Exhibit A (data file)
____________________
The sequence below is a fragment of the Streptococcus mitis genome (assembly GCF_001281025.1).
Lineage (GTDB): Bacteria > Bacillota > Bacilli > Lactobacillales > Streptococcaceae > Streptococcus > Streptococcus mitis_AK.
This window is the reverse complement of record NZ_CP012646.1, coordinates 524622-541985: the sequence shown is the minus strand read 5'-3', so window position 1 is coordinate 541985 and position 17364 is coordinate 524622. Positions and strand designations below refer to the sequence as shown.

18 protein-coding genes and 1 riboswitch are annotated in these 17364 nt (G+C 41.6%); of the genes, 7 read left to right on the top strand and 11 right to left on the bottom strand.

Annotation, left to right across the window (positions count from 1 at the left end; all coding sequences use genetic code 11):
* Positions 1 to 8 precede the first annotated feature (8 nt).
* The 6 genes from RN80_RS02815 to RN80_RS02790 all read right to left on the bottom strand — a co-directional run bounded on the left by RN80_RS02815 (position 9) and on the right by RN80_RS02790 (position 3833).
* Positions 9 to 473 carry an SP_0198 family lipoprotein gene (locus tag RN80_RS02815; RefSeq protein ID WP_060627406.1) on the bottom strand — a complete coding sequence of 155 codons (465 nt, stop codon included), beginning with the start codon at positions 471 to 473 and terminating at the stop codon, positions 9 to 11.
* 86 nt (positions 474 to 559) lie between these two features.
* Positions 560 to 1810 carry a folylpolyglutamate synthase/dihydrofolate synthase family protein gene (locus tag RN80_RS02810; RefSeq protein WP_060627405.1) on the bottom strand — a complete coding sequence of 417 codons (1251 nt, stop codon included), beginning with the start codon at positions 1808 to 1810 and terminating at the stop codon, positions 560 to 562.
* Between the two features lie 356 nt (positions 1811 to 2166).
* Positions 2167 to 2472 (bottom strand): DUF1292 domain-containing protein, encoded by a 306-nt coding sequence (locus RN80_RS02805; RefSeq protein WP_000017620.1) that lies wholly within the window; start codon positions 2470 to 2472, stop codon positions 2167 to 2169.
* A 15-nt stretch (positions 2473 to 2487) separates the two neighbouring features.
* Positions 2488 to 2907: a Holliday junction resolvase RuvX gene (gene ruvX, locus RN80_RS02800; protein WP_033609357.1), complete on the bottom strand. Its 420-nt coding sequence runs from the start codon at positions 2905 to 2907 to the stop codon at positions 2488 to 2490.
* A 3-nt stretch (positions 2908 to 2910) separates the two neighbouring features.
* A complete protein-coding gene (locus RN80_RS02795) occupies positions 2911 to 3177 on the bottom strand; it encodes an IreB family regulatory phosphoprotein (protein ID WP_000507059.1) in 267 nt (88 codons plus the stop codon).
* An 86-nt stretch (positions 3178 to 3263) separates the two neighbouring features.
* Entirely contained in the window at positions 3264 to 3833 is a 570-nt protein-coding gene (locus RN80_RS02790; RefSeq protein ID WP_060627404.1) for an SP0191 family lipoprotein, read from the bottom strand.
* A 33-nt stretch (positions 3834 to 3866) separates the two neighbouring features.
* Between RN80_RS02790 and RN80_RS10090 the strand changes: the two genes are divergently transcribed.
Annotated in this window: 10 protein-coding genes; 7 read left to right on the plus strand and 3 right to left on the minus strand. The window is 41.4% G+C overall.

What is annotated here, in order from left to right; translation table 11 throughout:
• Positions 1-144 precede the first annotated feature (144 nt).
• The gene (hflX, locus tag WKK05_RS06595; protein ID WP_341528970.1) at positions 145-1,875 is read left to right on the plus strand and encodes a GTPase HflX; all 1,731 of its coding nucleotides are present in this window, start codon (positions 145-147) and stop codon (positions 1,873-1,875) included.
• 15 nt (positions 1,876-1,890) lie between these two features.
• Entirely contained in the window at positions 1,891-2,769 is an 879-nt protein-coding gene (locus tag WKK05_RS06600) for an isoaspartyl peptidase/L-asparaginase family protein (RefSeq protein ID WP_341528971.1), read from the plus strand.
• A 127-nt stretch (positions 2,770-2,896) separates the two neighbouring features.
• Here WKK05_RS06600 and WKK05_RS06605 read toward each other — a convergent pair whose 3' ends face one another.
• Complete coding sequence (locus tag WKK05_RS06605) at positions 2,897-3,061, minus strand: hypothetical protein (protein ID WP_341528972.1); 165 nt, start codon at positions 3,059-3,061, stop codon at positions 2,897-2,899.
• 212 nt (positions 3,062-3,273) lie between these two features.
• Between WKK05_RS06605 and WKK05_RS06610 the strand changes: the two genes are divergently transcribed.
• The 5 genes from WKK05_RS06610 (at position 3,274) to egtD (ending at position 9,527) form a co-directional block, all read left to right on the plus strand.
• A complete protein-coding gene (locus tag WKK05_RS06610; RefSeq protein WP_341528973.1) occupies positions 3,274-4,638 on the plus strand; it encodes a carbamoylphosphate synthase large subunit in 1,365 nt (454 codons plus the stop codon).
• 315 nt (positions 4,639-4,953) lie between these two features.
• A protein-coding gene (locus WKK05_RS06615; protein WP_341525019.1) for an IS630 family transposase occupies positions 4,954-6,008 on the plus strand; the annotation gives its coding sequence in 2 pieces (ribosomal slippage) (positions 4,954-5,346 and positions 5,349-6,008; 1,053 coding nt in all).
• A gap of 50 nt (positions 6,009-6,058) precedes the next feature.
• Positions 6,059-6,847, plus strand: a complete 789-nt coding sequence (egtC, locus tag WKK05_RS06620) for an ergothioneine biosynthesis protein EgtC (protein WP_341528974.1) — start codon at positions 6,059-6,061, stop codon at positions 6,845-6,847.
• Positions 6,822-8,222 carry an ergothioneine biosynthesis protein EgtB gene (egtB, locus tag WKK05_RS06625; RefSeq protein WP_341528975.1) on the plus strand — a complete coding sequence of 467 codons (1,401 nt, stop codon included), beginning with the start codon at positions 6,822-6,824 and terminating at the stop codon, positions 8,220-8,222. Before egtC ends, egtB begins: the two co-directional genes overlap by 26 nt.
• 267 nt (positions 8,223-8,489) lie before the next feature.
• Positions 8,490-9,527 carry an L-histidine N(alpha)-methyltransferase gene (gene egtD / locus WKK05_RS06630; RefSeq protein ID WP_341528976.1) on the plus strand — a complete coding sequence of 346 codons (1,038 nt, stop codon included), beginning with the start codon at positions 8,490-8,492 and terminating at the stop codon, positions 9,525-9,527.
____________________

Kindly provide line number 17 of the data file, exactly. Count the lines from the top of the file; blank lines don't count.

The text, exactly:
* An 86-nt stretch (positions 3178 to 3263) separates the two neighbouring features.